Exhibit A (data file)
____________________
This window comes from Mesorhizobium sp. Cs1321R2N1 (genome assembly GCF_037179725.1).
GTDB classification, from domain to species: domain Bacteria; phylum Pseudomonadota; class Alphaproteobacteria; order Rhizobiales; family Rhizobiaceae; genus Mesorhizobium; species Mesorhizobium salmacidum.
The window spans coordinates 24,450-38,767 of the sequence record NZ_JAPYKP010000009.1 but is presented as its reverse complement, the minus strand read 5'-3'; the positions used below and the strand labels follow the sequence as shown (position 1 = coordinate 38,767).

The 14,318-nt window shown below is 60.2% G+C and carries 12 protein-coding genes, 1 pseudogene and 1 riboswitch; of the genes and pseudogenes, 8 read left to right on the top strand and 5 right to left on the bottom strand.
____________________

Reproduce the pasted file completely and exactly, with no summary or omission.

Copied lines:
This window comes from Mesorhizobium sp. Cs1321R2N1 (genome assembly GCF_037179725.1).
GTDB classification, from domain to species: domain Bacteria; phylum Pseudomonadota; class Alphaproteobacteria; order Rhizobiales; family Rhizobiaceae; genus Mesorhizobium; species Mesorhizobium salmacidum.
The window spans coordinates 24,450-38,767 of the sequence record NZ_JAPYKP010000009.1 but is presented as its reverse complement, the minus strand read 5'-3'; the positions used below and the strand labels follow the sequence as shown (position 1 = coordinate 38,767).

The 14,318-nt window shown below is 60.2% G+C and carries 12 protein-coding genes, 1 pseudogene and 1 riboswitch; of the genes and pseudogenes, 8 read left to right on the top strand and 5 right to left on the bottom strand.